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RIDE Adventures Blog

New Video Posted: How to Pack for Your Motorcycle Trip - Part 2

Posted by Eric Lange on March 10, 2011
Eric Lange
Since riding his KTM 950 Adventure down to South America in 2008 and launching RIDE Adventures in 2010, Eric now resides in Oregon for most of each year. Riding is still a regular part of his work though, in that guiding tours is a passion he'll always have, and researching new routes and regions allows RIDE Adventures to continue growing and providing reliable travel services to adventure minded riders and travelers from around the world.


Part 2 of the “How to Pack for Your Motorcycle Trip” video series is now up on YouTube, covering the first basics of what you’ll want to actually put into your luggage bag and sidecases.

If you’re short on time and just want to see the summary of this video, skip to 4:08 in the video:

  • Bring 2 bags for your trip: The 1st bag should be waterproof (like Ortlieb’s Rack Pack) and used for your daily clothing changes.  The 2nd bag is just for transporting your riding gear in the event you need to fly or not travel by riding the motorcycle
  • When you’re not using the 2nd bag, it should be lining the bottom of the waterproof bag to act as protection.  Even from inside, this will extend the life of the waterproof bag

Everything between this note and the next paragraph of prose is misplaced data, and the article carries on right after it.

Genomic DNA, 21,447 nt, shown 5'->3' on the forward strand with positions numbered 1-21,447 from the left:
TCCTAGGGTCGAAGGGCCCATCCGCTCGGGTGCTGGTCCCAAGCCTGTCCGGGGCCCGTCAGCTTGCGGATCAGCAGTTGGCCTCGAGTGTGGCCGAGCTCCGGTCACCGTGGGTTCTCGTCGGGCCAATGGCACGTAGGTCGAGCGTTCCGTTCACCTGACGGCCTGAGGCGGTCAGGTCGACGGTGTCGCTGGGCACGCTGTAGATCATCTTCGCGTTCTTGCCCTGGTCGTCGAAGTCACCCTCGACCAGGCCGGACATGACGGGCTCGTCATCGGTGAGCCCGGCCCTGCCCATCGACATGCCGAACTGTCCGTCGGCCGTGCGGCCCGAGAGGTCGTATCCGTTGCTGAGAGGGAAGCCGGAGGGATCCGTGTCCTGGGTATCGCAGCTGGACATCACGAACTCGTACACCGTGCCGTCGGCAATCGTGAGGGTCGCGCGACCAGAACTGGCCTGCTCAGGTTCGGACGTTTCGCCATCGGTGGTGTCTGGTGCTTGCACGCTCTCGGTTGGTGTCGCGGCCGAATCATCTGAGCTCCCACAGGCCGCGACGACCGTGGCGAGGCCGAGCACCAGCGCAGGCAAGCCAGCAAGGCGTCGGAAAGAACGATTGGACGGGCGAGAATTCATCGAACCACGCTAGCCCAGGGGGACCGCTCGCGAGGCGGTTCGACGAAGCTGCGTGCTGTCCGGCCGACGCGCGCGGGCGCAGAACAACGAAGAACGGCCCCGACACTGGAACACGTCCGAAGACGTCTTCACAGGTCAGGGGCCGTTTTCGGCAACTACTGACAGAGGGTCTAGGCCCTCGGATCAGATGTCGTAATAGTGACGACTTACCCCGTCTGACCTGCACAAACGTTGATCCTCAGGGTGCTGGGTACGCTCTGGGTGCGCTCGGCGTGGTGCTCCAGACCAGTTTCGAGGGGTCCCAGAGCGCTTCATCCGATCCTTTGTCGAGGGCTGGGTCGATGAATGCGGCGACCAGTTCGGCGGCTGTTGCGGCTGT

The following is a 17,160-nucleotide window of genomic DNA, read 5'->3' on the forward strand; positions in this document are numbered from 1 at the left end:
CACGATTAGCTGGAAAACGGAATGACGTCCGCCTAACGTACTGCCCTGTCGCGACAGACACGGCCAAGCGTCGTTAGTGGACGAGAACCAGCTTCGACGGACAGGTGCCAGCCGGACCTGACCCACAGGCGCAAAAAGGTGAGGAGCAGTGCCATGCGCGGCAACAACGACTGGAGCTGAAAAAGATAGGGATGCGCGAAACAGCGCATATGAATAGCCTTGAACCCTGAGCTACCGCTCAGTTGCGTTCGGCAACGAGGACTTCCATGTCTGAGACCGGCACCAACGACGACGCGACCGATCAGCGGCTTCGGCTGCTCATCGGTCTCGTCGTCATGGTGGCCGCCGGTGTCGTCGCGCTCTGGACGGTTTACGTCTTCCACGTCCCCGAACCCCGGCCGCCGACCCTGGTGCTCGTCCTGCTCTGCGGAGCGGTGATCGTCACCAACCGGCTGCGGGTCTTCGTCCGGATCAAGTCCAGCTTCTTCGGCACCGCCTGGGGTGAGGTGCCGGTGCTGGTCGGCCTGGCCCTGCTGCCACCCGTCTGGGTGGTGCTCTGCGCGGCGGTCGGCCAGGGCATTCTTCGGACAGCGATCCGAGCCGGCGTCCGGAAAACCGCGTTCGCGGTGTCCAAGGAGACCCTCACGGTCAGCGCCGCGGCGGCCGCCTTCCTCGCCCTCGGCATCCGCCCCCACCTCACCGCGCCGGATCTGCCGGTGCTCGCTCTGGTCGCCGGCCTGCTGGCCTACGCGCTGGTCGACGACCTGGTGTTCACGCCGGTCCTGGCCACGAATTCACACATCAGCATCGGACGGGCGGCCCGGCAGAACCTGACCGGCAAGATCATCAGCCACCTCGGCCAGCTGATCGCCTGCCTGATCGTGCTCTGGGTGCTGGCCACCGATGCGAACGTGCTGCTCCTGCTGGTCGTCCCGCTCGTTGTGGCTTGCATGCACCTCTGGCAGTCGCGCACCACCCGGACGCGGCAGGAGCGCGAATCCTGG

• Individual mini-sacks (like Outdoor Research’s Lightweight Stuff Sack) are a good way to separate your categories of clothing (socks, shirts, underwear, etc.)
  • For camping, REI’s Pillow Stuff Sack is a great way to save space acting as a pillow and clothing storage bag
  • In your sidecases, never put items like food or clothing in the same sidecase as any oils or fuels.  The food, clothing, and any textile storage bags you have for these are guaranteed to take on the taste of the fuel permanently
  • *KTM 950/990 Adventure riders can store things like spare tire tubes and other things behind the front fairings to conserve space in the sidecases

The final parts of this video series will get a bit more in-depth about the some specific tools and different items you’ll probably find quite useful on motorcycle trips.  As well, some recommendations on the type of clothing and a few items that might be considered “multi-purpose” will be mentioned in effort to help you avoid over-packing whether you’ll be riding your own bike, or a rental motorbike somewhere out there in the world!

See Part 1 of the "How to Pack for Your Motorcycle Trip" here

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